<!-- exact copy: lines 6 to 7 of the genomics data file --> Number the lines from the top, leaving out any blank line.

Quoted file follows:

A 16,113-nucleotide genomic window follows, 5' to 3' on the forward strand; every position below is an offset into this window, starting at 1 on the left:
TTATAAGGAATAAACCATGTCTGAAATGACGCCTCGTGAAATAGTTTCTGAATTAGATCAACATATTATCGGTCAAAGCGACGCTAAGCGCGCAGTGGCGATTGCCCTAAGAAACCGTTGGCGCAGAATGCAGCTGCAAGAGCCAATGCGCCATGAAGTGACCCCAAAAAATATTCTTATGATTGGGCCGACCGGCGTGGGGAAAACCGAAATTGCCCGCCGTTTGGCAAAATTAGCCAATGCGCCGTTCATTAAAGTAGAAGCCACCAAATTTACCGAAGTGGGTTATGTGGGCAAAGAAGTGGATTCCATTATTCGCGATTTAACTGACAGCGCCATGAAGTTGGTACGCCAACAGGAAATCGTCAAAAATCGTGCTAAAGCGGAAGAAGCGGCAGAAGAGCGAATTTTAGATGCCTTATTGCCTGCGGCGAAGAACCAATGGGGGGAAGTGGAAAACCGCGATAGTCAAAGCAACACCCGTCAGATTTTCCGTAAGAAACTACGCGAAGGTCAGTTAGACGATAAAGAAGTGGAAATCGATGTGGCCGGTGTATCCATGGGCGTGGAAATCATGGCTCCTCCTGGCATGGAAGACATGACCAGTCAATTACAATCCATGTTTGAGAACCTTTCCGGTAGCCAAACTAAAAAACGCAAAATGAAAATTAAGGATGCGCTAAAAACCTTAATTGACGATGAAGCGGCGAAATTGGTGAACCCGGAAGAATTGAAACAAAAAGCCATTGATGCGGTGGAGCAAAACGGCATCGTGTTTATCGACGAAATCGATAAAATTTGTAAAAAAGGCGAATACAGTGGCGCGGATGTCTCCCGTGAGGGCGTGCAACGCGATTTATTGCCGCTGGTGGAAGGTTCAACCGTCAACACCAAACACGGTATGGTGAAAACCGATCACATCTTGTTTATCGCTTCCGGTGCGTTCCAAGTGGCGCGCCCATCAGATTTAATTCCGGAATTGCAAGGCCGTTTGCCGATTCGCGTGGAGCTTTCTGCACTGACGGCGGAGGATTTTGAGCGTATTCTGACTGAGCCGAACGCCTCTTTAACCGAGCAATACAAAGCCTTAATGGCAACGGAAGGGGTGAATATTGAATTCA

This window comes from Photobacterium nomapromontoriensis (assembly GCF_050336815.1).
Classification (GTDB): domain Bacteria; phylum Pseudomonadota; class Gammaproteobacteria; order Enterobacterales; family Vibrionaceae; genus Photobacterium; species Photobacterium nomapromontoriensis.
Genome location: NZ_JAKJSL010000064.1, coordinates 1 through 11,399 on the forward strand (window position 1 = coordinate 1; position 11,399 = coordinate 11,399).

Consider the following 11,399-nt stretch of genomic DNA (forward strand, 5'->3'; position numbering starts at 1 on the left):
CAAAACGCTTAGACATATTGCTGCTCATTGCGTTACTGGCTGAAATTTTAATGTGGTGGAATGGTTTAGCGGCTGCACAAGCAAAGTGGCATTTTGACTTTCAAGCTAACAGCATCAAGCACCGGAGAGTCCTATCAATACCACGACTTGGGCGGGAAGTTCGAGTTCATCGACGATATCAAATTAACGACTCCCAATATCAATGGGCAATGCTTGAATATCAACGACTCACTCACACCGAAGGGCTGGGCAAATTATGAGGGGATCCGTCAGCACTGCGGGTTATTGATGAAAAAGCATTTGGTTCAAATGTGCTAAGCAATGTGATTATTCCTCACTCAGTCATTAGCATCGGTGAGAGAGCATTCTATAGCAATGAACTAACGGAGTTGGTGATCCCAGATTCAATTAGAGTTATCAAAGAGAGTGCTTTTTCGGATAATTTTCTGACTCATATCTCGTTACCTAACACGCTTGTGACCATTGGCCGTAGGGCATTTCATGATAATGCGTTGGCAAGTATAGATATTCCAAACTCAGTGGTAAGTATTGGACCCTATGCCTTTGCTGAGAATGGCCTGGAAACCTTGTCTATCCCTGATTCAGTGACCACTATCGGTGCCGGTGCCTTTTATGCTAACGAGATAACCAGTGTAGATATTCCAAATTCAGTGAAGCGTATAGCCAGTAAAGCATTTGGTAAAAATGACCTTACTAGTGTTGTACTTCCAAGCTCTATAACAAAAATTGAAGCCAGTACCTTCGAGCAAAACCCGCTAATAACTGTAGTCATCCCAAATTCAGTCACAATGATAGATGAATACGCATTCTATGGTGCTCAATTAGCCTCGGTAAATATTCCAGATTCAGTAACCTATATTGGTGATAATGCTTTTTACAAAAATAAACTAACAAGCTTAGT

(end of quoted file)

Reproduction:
Consider the following 11,399-nt stretch of genomic DNA (forward strand, 5'->3'; position numbering starts at 1 on the left):
CAAAACGCTTAGACATATTGCTGCTCATTGCGTTACTGGCTGAAATTTTAATGTGGTGGAATGGTTTAGCGGCTGCACAAGCAAAGTGGCATTTTGACTTTCAAGCTAACAGCATCAAGCACCGGAGAGTCCTATCAATACCACGACTTGGGCGGGAAGTTCGAGTTCATCGACGATATCAAATTAACGACTCCCAATATCAATGGGCAATGCTTGAATATCAACGACTCACTCACACCGAAGGGCTGGGCAAATTATGAGGGGATCCGTCAGCACTGCGGGTTATTGATGAAAAAGCATTTGGTTCAAATGTGCTAAGCAATGTGATTATTCCTCACTCAGTCATTAGCATCGGTGAGAGAGCATTCTATAGCAATGAACTAACGGAGTTGGTGATCCCAGATTCAATTAGAGTTATCAAAGAGAGTGCTTTTTCGGATAATTTTCTGACTCATATCTCGTTACCTAACACGCTTGTGACCATTGGCCGTAGGGCATTTCATGATAATGCGTTGGCAAGTATAGATATTCCAAACTCAGTGGTAAGTATTGGACCCTATGCCTTTGCTGAGAATGGCCTGGAAACCTTGTCTATCCCTGATTCAGTGACCACTATCGGTGCCGGTGCCTTTTATGCTAACGAGATAACCAGTGTAGATATTCCAAATTCAGTGAAGCGTATAGCCAGTAAAGCATTTGGTAAAAATGACCTTACTAGTGTTGTACTTCCAAGCTCTATAACAAAAATTGAAGCCAGTACCTTCGAGCAAAACCCGCTAATAACTGTAGTCATCCCAAATTCAGTCACAATGATAGATGAATACGCATTCTATGGTGCTCAATTAGCCTCGGTAAATATTCCAGATTCAGTAACCTATATTGGTGATAATGCTTTTTACAAAAATAAACTAACAAGCTTAGT